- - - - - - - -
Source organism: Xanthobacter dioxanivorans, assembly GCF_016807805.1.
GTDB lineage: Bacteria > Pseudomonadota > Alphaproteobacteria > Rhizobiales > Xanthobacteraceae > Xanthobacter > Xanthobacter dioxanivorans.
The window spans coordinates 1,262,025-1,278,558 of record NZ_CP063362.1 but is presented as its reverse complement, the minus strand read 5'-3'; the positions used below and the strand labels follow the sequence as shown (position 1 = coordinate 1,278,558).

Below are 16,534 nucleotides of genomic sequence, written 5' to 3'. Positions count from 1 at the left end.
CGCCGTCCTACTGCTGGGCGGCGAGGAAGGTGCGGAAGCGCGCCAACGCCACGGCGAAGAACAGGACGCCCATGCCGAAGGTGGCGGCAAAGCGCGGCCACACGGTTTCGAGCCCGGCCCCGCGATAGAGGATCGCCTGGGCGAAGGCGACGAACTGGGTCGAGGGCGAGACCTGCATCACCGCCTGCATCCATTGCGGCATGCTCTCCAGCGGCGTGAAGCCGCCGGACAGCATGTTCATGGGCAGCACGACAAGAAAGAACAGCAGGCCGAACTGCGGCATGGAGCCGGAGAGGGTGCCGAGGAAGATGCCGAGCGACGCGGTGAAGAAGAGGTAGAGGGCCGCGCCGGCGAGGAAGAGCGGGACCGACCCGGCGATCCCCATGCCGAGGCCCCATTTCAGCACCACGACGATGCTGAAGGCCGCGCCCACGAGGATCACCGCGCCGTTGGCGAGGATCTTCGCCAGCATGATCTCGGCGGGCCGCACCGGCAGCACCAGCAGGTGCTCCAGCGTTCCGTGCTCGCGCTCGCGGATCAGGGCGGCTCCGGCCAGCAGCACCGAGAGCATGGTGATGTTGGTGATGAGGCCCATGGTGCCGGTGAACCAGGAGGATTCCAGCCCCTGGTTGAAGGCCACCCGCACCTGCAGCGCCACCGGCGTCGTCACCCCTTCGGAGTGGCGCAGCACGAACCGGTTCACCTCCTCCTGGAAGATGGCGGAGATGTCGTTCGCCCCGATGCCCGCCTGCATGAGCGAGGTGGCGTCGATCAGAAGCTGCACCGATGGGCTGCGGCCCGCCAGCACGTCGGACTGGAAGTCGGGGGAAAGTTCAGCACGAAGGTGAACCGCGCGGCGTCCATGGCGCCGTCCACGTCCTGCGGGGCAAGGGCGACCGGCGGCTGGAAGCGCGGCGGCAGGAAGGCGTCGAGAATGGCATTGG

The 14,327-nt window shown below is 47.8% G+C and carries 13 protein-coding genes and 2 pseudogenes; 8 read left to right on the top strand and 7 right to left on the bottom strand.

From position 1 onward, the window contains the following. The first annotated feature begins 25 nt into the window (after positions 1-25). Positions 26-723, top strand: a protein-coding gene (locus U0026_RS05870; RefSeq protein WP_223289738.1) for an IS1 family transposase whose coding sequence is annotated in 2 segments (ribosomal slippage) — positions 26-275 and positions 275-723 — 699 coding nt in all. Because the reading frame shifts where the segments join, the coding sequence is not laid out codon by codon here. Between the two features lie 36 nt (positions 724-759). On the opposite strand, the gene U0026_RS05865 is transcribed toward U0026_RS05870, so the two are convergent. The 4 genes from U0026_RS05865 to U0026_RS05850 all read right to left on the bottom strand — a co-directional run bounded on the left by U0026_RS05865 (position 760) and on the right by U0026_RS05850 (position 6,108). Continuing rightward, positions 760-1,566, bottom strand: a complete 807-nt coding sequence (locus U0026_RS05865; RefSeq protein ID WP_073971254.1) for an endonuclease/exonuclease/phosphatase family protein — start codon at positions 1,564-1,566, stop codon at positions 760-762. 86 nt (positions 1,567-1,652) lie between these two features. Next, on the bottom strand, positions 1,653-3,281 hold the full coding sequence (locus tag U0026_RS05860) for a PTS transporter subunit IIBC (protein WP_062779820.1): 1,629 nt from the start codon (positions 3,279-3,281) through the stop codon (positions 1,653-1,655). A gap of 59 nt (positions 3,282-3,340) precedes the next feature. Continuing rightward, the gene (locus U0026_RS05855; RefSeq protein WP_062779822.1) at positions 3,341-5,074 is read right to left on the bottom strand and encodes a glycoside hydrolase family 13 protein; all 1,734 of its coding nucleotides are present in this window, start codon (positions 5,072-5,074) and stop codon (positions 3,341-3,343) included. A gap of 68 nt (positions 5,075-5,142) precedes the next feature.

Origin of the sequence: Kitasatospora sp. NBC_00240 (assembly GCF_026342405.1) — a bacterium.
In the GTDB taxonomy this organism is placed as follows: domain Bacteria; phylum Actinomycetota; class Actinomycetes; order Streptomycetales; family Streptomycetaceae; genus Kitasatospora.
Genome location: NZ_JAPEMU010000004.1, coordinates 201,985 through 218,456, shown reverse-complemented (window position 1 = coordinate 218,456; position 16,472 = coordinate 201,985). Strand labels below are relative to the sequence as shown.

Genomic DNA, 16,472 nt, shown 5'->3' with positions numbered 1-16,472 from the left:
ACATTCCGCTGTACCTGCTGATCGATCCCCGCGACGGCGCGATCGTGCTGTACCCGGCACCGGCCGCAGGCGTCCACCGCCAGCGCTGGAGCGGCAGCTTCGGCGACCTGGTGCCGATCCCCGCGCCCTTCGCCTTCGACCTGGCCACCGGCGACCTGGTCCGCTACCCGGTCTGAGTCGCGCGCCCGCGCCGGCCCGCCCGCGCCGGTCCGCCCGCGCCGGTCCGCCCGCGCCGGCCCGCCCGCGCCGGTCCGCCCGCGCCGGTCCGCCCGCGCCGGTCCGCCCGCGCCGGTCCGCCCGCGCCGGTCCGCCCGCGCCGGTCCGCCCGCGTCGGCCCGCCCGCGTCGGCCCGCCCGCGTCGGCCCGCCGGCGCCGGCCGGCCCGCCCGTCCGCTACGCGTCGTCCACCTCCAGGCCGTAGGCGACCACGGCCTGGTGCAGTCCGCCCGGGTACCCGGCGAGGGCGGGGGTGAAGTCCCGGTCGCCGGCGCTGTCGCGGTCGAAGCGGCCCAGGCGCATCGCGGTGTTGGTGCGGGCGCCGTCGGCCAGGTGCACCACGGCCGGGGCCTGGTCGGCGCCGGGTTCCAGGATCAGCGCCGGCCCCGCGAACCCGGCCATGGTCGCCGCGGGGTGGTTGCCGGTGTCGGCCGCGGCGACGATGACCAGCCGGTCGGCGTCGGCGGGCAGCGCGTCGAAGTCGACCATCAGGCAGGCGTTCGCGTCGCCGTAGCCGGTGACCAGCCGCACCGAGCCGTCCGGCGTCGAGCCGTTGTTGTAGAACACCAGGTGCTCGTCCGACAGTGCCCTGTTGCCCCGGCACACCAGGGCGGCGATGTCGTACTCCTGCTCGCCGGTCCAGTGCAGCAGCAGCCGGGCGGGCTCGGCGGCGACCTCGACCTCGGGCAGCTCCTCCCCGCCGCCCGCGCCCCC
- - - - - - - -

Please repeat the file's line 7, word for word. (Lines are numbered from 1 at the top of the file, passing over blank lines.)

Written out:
From position 1 onward, the window contains the following. The first annotated feature begins 25 nt into the window (after positions 1-25). Positions 26-723, top strand: a protein-coding gene (locus U0026_RS05870; RefSeq protein WP_223289738.1) for an IS1 family transposase whose coding sequence is annotated in 2 segments (ribosomal slippage) — positions 26-275 and positions 275-723 — 699 coding nt in all. Because the reading frame shifts where the segments join, the coding sequence is not laid out codon by codon here. Between the two features lie 36 nt (positions 724-759). On the opposite strand, the gene U0026_RS05865 is transcribed toward U0026_RS05870, so the two are convergent. The 4 genes from U0026_RS05865 to U0026_RS05850 all read right to left on the bottom strand — a co-directional run bounded on the left by U0026_RS05865 (position 760) and on the right by U0026_RS05850 (position 6,108). Continuing rightward, positions 760-1,566, bottom strand: a complete 807-nt coding sequence (locus U0026_RS05865; RefSeq protein ID WP_073971254.1) for an endonuclease/exonuclease/phosphatase family protein — start codon at positions 1,564-1,566, stop codon at positions 760-762. 86 nt (positions 1,567-1,652) lie between these two features. Next, on the bottom strand, positions 1,653-3,281 hold the full coding sequence (locus tag U0026_RS05860) for a PTS transporter subunit IIBC (protein WP_062779820.1): 1,629 nt from the start codon (positions 3,279-3,281) through the stop codon (positions 1,653-1,655). A gap of 59 nt (positions 3,282-3,340) precedes the next feature. Continuing rightward, the gene (locus U0026_RS05855; RefSeq protein WP_062779822.1) at positions 3,341-5,074 is read right to left on the bottom strand and encodes a glycoside hydrolase family 13 protein; all 1,734 of its coding nucleotides are present in this window, start codon (positions 5,072-5,074) and stop codon (positions 3,341-3,343) included. A gap of 68 nt (positions 5,075-5,142) precedes the next feature.